When most people think ‘power outage,’ they picture this as a result of a natural disaster of some kind. One might envision a hurricane, a tornado or an earthquake. The recent “intentional” partial power shutdown by Pacific Gas and Electric Company (PG&E) in northern California, however, demonstrates that this is not always the case.
The fact is individuals and, perhaps even more so, businesses depend on steady and dependable energy supply to function and “stay alive”. Focusing on the business world, whether we are talking about a small business or a major corporation, even short discontinuation of power could spell disaster.
Losses For Industries
Manufacturers and retailers can suffer heavy losses of perishable goods, and service-oriented businesses, such as banks and other financial institutions, can suffer greatly from the downed computers and phone lines. ‘Life and death’ is no exaggeration for hospitals and other health care providers in the face of an extended power outage.
Therefore, it is incumbent upon the prudent business owner to make plans ahead of time for covering potential outages. The plan should have flexibility and durability built-in.
For example, the plan should incorporate the actions to be taken to cover outages that may last a few minutes, a few hours or a few days or more. This brief article will define a few of the options available and provide information for the reader to conduct more thorough research for themselves.
Uninterruptible Power Supplies (UPSs)
Most uninterruptible power supplies are fairly inexpensive and are designed to maintain power for only a short while. These are an important stop-gap solution, especially for environments with a heavy dependence on computers and other sensitive electronic equipment. The intent, essentially, is to maintain a power flow just long enough to save your data and to prepare for a longer power outage if necessary.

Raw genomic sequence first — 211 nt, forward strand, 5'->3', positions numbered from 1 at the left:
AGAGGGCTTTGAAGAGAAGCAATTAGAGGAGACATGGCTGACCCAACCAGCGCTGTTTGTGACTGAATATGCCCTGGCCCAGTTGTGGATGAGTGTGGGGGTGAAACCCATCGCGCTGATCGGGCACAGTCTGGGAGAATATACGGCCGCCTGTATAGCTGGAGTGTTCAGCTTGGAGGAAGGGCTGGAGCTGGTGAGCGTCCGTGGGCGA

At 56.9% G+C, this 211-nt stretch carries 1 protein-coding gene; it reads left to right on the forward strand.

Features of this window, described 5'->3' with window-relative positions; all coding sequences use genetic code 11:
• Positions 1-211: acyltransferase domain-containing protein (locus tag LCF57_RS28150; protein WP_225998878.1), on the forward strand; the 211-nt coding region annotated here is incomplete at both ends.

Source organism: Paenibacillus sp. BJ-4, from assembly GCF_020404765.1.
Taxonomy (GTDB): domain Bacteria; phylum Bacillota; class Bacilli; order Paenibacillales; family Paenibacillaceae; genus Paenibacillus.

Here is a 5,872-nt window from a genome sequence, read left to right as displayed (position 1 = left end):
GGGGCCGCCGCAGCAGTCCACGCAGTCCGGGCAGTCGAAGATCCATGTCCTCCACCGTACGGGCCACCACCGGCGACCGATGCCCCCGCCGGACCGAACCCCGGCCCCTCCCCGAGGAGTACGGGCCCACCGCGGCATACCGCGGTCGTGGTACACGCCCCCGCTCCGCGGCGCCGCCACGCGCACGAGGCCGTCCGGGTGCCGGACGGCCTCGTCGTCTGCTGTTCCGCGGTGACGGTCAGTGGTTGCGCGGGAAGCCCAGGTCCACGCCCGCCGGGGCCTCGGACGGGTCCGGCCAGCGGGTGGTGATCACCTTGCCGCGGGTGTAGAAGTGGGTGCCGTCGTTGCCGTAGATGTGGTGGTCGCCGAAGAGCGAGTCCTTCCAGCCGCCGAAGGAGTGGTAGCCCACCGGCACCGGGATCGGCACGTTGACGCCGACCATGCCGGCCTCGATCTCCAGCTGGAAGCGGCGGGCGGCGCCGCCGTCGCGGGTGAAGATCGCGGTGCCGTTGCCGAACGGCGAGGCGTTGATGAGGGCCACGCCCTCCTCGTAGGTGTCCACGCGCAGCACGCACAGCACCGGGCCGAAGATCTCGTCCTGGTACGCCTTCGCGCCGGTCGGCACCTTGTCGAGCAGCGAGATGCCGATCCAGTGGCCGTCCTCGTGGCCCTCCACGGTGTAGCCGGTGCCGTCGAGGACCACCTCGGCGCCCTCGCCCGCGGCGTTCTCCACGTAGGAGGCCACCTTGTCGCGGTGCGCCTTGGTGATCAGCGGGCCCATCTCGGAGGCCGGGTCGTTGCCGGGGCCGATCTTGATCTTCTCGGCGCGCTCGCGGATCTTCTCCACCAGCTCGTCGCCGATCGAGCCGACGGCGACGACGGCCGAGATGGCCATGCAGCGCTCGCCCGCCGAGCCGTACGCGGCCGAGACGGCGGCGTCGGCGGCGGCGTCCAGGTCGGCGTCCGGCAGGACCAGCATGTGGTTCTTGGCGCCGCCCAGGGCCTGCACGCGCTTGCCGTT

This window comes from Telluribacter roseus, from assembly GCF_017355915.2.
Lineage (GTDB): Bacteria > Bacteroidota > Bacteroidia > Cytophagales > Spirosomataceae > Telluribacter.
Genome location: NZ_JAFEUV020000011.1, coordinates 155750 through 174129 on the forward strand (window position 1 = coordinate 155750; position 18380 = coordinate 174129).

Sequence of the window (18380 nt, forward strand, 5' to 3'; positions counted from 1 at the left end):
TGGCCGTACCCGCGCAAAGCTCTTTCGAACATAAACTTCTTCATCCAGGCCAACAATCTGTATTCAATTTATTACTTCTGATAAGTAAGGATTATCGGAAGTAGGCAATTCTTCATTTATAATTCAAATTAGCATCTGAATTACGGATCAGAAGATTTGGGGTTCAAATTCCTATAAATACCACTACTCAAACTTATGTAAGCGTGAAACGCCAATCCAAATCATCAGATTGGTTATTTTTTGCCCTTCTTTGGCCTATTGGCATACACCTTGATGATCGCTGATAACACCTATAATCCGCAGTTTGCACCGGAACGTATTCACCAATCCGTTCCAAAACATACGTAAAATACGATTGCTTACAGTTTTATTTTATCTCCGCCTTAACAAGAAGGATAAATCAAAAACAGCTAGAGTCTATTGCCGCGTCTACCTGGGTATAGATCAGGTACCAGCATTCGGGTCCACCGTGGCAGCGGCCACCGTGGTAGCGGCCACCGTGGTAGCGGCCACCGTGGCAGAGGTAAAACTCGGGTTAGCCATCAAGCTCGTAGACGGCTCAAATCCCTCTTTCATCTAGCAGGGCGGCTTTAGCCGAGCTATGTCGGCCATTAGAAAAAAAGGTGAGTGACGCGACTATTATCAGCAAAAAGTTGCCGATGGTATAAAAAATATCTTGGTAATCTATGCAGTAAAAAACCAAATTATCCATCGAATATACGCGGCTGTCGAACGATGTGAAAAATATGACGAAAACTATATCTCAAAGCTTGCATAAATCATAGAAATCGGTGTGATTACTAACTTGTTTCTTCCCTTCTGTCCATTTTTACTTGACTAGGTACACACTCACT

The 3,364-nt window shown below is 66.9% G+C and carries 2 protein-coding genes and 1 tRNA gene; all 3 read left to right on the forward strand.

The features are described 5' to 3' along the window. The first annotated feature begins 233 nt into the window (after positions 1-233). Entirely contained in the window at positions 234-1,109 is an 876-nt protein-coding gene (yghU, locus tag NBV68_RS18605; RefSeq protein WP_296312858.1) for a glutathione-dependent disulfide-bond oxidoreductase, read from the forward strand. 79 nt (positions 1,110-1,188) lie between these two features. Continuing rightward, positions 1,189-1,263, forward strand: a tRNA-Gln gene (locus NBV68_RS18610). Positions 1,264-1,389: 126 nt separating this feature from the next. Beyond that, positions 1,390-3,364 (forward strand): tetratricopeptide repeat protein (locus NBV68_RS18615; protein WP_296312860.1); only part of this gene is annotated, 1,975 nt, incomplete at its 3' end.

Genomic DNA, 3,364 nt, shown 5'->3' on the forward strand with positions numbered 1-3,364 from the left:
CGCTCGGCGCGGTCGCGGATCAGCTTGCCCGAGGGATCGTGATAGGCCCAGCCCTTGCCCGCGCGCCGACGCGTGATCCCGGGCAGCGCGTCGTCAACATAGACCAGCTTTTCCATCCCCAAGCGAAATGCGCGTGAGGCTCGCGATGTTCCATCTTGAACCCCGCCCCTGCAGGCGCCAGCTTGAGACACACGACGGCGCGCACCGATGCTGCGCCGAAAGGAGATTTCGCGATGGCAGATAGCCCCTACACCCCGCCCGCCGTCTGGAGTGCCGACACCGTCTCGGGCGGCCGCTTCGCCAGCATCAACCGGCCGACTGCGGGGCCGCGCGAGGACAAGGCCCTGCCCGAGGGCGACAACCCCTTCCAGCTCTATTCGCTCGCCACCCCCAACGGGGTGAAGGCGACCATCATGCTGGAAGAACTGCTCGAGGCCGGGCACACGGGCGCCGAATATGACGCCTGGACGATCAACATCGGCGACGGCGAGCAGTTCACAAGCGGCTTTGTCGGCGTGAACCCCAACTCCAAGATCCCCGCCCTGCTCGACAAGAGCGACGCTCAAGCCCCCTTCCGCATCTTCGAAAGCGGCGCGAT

These can be sourced at a number of home improvement and retail stores and are a good backup to have in case power is out for a few hours. Electrical devices are typically routed to and plugged into the portable generator. Most portable generators run on gasoline.
Standby generators are typically larger and are plugged into your system 24/7, though in a “dormant” state. They are designed to kick on and begin running in the event of an energy failure. Although these are surely a ‘safe bet’ in terms of backup, they can be costly and may require permits to run. You must also consider stocking and maintaining the fuel supply, which is usually natural gas, propane or diesel fuel.
Now then, temporary power supplies, as mentioned above, can be further broken down into two categories: “interim” and “bridge to permanent.”
Interim Power Solutions
As the name implies, interim power solutions were never designed to be permanent. You may not know how long you will need to use this source, but you have determined that the system is not intended to be a fixed, permanent source of power.
Bridge-to-Permanent Power Solutions
In certain scenarios, the energy user knows that they will need a permanent, fixed source of backup power at a particular location, but may have a plan to use a temporary generation solution until the permanent solution is designed and built.
The important thing for individuals in decision making roles in small businesses or large corporations is to gather accurate and reliable information ahead of decision-making time.